Tonally the A18 is more transparent sounding than the VE8 which stays fairly faithful to its musical signature. The A18 is more reference sounding with a huge soundstage and wonderful airy highs but it is leaner in the low end than the thicker and meatier power generated by the VE8.
The VE8 and A18 are both tight and snappy sounding but I would veer to the VE8 for my rock over the A18 as it simply has the better PRaT for this type of genre.
Both offer a more neutral mid-range but the A18 is just that bit more spacious and reference sounding with a very accurate timbre that works wonderfully well with orchestral and complicated musical passages.
You could turn on a dime with the A18 the imaging and instrumental positioning are that precise. By contrast, the VE8 is a bit more natural sounding with more of a live concert vibe and experience. It is a smoother, richer sound with a slightly more muscular lower mid-range that works really well for guitars crunching than string plucking.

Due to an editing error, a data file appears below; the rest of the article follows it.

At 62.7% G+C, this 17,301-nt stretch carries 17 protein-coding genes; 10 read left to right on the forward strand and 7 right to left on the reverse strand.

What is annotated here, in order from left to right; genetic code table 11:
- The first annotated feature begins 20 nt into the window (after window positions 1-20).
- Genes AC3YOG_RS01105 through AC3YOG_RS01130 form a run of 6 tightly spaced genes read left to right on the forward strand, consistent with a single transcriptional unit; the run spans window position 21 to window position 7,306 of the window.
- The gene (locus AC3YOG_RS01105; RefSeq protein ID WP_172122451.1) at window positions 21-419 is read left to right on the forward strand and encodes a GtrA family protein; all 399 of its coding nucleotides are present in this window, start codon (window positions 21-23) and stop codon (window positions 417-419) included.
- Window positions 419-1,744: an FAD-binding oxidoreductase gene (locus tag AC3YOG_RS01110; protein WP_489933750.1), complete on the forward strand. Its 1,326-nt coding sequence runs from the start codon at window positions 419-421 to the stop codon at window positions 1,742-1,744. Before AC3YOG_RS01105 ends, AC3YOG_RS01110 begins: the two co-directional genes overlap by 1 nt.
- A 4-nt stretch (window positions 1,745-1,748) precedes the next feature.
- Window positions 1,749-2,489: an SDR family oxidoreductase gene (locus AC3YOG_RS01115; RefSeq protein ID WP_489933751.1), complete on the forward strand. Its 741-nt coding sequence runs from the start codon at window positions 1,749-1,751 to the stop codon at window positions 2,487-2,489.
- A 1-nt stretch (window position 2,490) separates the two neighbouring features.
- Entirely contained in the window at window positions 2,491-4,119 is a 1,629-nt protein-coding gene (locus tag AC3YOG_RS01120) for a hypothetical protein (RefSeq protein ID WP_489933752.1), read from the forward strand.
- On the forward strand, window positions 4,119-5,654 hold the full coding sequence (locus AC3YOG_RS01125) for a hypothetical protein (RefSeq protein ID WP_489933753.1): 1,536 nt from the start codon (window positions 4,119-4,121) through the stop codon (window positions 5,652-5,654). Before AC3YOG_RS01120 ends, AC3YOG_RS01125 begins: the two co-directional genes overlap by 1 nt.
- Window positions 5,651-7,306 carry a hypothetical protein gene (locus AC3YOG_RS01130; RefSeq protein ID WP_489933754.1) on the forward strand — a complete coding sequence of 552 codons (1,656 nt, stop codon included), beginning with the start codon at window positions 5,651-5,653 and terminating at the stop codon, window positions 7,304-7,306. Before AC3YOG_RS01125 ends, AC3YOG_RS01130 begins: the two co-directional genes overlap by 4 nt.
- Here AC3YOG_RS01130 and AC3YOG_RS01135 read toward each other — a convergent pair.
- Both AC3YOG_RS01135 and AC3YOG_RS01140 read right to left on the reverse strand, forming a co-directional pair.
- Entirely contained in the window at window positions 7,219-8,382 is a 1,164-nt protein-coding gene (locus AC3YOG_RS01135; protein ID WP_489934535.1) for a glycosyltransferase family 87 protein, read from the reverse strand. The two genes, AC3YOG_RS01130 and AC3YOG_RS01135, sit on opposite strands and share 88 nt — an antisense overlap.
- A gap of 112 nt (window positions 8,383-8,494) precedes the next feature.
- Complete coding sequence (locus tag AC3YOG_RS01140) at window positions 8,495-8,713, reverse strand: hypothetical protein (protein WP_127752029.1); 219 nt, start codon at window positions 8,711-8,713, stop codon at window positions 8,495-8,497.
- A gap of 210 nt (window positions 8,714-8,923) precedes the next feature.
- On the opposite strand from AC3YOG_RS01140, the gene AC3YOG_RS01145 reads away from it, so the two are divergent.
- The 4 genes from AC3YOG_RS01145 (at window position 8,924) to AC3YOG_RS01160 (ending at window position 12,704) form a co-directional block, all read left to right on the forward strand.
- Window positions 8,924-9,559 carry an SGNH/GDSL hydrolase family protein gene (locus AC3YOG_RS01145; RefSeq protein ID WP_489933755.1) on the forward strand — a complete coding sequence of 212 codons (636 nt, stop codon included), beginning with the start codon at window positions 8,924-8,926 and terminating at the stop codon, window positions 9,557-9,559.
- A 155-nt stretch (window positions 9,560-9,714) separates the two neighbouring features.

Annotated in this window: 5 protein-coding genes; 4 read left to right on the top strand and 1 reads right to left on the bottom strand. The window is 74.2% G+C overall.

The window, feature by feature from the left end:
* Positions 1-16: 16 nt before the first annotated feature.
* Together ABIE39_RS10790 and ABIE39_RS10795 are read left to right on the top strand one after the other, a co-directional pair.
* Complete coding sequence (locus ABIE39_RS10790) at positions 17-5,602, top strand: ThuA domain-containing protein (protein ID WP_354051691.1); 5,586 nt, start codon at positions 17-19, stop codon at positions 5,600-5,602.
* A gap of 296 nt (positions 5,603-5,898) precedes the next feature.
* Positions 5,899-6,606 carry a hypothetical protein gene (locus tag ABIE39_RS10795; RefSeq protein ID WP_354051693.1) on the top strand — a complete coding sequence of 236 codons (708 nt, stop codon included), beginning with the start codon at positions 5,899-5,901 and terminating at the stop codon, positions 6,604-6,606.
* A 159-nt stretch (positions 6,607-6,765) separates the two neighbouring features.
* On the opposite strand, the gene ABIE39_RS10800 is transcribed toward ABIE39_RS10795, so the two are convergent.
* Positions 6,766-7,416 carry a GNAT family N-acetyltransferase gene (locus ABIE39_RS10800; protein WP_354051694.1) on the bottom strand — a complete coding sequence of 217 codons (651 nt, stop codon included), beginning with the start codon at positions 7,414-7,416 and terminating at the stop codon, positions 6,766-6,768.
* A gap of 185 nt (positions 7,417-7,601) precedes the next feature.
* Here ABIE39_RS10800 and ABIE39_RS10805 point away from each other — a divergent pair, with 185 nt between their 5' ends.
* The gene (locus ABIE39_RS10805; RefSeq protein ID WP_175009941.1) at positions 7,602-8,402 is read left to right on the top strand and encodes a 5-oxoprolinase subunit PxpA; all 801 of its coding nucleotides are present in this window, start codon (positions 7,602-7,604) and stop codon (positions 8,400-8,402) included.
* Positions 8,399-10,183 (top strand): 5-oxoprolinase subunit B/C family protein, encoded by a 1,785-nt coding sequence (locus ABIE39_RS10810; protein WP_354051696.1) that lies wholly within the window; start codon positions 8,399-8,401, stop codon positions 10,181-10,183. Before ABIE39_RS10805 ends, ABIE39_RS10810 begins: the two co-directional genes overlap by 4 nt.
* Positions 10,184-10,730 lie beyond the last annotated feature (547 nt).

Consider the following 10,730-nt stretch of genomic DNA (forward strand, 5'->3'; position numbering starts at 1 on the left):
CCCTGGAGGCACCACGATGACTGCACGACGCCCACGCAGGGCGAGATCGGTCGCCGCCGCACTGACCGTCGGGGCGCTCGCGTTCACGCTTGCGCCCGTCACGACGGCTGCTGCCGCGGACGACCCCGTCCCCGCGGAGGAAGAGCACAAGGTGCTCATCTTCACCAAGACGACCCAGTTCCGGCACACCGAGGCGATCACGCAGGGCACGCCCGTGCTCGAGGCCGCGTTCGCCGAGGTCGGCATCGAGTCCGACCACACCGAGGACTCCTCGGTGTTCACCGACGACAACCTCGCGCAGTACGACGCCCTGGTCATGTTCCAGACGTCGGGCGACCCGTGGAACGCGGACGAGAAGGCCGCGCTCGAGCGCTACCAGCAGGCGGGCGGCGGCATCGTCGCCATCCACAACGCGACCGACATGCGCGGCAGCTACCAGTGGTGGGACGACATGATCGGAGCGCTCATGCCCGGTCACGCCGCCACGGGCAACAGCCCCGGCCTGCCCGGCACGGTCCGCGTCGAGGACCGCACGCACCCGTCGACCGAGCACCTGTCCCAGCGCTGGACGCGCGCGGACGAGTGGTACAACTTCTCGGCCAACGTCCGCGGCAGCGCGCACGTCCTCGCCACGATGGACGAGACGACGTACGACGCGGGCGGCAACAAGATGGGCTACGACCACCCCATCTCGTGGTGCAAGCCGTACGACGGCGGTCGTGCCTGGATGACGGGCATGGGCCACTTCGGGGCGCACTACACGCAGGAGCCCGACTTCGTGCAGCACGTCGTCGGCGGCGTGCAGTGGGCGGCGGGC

Treble on both is quite different. Both have excellent extension and detail but the VE8 is more laid back in its presentation opting for coherence rather than the sparkling airy headroom the tia driver of the A18 can offer.
Noble Audio Katana
The Katana is Noble Audio’s latest co-flagship creation and is a 9 BA driver design in universal or custom format depending on your preferences. Costs will be steeper for both Wizard and custom designs. The Katana is very similar in purpose and sound to the A18 with the goal to be a reference precision-based sounding monitor with an eye on neutrality.
As always with Noble technical specs are never revealed but it did come out as marginally easier to drive than the A18 but not as sensitive as the VE8.
Background noise was a little easier to pick up with the VE8 though the VE8 was the easier of the two to drive. The Katana does seem to sound a bit more at home with some portable IEM amps than pure DAPs much like the A18 whereas the VE8 will sound more optimal on slightly weaker amps.
However, the Katana is the slightly fussier of the two when it comes to tonal pairings. If you are rocking the universal IEM then tip choice for me is critical.